The Ashes: six salutary lessons for the media, the nation and sport

Australia regained the treasured Ashes urn after whitewashing England five-nil. What are the key cultural lessons from the latest series? AAP/Paul Miller

When the end came to the Ashes, it came quickly on the third day at the Sydney Cricket Ground – five-nil to Australia.

After ten Ashes tests in seven months, 2015 will be well advanced before Australia and England again compete for the urn. The object of copious coverage and commentary across broadcast, print and online media, what lessons can be drawn from this latest expenditure of sweat and toil under burning sun, television lights and midnight desk lamps?

First, and most obviously, the colonial embrace is forever. Although technically the relationship between the competing countries is now postcolonial, the Ashes’ emotional power derives from reviving, however banally or stereotypically, the sting of colonial history.

Before the on-field action commenced, excellent sport was made with the elaborate dietary demands of the English team, ridiculed in the Australia media as effete wannabe aristocrats. When England was vanquished despite all the prescribed pak choi and puy lentil, the result reaffirmed for beer-bellied old-school cricketers and their followers that eating and drinking unhealthily – and even irresponsibly – are integral to sporting success.

Symbolically, Australia’s beer, fat and sugar-fuelled triumph would have come as a relief for some of Cricket Australia’s more conspicuous commercial partners (formerly known as sponsors), including Victoria Bitter, KFC and Coca Cola, purveyors of consumables not readily associated with healthy living.

VB: the drink of champions? AAP/Dan Himbrechts

So, the second Ashes lesson ironically suggests that promoting health is bad for sporting and commercial performance. However, Swisse Health and Wellness Company was on call in the unhappy event that fortunes were reversed, the odds for which were offered by round-the-clock CA commercial partner and potential health risk, bet365.

As recently as August last year, bet365 declared England “odds-on favourites to dish out more misery to their cricketing rivals”. Their confident prediction revealed a third important Ashes lesson: loving and living off sport means never having to say you’re sorry.

Most professional commentators did not give Australia much chance after losing the previous three Ashes series and another in India. Most professional commentators were wrong. But the airwaves and printed pages did not echo with exclamations of mea culpa. Cricket’s irritating know-it-alls were either blithely unaware of their own failings or exceedingly anxious to bury them.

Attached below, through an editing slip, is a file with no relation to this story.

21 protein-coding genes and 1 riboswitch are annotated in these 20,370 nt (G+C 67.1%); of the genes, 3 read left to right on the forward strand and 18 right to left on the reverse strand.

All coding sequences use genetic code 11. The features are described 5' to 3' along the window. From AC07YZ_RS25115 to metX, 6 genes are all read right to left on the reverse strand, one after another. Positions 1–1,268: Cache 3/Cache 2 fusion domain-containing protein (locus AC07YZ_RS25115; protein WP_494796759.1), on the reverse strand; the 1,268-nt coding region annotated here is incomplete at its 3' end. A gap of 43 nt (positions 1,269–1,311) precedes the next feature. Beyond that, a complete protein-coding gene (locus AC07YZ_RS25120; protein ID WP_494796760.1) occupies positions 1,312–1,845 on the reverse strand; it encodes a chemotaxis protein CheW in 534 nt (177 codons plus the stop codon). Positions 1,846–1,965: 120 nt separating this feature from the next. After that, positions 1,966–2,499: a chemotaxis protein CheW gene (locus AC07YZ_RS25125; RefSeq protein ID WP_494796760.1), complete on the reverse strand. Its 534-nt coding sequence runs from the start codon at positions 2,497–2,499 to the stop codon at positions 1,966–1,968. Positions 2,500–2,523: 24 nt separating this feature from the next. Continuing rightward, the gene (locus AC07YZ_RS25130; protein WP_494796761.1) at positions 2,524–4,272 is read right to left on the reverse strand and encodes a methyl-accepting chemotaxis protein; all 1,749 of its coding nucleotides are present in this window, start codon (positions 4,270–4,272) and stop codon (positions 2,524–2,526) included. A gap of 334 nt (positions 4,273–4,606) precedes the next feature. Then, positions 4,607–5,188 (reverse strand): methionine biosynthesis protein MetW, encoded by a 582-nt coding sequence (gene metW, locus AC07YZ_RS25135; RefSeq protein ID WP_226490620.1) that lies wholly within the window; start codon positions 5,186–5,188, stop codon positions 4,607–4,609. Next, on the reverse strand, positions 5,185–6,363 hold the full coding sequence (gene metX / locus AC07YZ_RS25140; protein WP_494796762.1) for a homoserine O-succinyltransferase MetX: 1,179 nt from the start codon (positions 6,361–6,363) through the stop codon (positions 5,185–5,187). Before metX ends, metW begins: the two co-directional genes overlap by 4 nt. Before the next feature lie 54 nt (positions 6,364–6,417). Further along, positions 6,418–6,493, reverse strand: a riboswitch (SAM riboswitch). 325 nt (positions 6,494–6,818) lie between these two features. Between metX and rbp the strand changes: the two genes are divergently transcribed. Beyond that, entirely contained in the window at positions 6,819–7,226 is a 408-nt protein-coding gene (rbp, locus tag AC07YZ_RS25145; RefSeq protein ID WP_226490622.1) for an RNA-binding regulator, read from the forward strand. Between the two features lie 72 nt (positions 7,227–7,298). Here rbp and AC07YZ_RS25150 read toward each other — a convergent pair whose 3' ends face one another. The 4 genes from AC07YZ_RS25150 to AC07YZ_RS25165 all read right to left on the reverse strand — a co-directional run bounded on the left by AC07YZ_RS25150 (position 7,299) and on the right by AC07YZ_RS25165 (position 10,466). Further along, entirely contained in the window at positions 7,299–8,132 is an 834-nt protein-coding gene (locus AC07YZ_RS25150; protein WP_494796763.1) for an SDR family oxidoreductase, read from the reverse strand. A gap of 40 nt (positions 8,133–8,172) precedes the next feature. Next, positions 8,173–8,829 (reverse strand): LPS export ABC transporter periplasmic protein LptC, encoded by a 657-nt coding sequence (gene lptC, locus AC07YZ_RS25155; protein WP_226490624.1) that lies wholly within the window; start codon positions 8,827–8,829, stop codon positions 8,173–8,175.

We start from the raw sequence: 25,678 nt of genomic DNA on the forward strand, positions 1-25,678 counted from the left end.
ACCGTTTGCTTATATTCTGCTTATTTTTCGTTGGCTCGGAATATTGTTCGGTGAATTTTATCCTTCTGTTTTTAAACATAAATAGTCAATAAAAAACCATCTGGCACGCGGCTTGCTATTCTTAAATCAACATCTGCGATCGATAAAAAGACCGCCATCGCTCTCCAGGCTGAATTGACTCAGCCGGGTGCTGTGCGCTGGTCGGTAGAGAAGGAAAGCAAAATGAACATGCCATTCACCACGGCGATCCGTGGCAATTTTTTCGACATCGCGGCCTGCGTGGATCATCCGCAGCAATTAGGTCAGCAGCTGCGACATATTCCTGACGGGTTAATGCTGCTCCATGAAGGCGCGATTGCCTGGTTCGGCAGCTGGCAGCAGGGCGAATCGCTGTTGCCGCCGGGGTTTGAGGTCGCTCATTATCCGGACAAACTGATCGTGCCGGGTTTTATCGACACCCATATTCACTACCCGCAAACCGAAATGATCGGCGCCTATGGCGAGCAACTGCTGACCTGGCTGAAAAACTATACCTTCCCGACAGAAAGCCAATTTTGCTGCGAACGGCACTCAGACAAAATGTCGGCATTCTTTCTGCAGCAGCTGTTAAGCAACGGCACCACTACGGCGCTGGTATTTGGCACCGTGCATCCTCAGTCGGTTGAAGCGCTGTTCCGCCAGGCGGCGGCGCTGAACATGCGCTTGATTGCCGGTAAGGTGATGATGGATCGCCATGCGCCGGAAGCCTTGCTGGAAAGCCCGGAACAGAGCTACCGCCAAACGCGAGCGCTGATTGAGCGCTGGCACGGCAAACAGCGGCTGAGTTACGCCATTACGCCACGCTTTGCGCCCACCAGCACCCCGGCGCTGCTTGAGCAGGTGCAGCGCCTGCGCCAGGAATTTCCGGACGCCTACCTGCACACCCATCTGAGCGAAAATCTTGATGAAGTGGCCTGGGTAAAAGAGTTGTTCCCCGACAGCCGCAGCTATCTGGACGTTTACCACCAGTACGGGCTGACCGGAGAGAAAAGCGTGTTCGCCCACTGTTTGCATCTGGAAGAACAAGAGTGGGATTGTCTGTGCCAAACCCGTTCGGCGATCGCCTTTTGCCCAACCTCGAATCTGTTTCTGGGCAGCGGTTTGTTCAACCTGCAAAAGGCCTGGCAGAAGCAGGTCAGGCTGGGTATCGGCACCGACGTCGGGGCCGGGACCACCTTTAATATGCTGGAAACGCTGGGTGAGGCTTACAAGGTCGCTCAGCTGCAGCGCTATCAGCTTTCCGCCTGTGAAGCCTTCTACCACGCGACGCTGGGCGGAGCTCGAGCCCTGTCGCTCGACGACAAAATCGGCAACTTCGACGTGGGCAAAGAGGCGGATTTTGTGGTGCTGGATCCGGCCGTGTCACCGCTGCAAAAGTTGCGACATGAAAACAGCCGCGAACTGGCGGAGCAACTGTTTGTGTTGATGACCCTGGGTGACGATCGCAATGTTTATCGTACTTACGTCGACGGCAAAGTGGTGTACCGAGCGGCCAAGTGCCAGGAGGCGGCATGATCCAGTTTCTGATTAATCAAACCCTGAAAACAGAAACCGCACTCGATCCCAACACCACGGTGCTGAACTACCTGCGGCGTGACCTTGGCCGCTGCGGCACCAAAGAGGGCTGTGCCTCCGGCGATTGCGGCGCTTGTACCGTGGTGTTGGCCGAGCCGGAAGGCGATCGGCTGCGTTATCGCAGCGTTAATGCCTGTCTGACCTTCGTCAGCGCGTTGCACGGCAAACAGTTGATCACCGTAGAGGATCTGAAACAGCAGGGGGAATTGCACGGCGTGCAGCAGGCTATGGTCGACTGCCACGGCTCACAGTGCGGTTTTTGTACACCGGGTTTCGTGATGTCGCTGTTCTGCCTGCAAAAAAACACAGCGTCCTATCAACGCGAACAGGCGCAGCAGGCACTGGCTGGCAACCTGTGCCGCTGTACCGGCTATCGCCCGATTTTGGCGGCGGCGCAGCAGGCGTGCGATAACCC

Like their business commentator counterparts who confidently and regularly predict outcomes that are comprehensively off beam (most notoriously failing to predict the coming cataclysm that was the global financial crisis), they barely missed a beat before praising Australia to the skies and excoriating the hapless English.

Suddenly, the meek had inherited cricket’s fragile earth and we were witnessing the twilight of its current cohort of gods.

That some of the game’s most prominent media personalities can be as reliable prophets as the proverbial back-bar sage underscores the fourth key Ashes lesson: competitive uncertainty is crucial to sport as the most valuable genre of reality television.

Talent, dating, renovation and cooking shows imitate sport’s exploitation of this uncertainty principle. Live sport attracts both the people who love it and the mildly curious in common pursuit of finding out how it all turned out.

Even prime minister Tony Abbott got in on the summer game’s popularity. AAP/Brendon Thorne

Sport compulsively generates its narratives, plots, characters and ethical dilemmas. But its continuously declared “massive” moments unfolding in real time must, in most cases, be forgotten instantly. In a five-day Ashes test, for example, at least 2700 largely unmemorable balls are scheduled to be bowled over a minimum 30 hours of play.

Sport is vital to the economics of both free-to-air and pay television, invoking the fifth Ashes lesson that, in an echo of sport philosophers Roy Slaven and H.G. Nelson, there is far too little sport on television.

The match made in heaven that is television and sport has rarely been more conspicuous than when the Ashes coverage on Nine almost overlapped with the T20 Big Bash League (BBL) on Ten. On those days, 12 free TV hours were allocated to cricket, leaving only a few spare minutes on the screen of dreams to switch channels.

Both broadcasts were popular, with over 1.7 million metropolitan viewers tuning into one session of the third Ashes test in Perth, and the early BBL games receiving five-city metro audiences of more than 800,000.

During and after the Ashes, 35 televised BBL games lead up to the final on February 7, supplemented by five one-day internationals and three men’s and women’s Twenty20 double headers. This is not to mention all the other coverage on subscription TV, online, mobile, radio and print platforms that cover these and sundry other sport events.

It will be dispiriting news for the sport-resistant that there are several billion reasons with dollar signs attached that media (especially television) and sport will continue to cling to each other for survival like sailors in storm-tossed Sydney-Hobart yacht races.

For those for whom sport is the staff of life, A-League football and 24-sport pay TV sport channels will sustain them until the Australian Open tennis tournament negotiates the awkward transition to coverage in all media of pre-season tournaments for Australian rules and rugby league.

Here endeth the sixth and final salutary Ashes lesson: that the only foolproof escape from media sport is an isolation tank.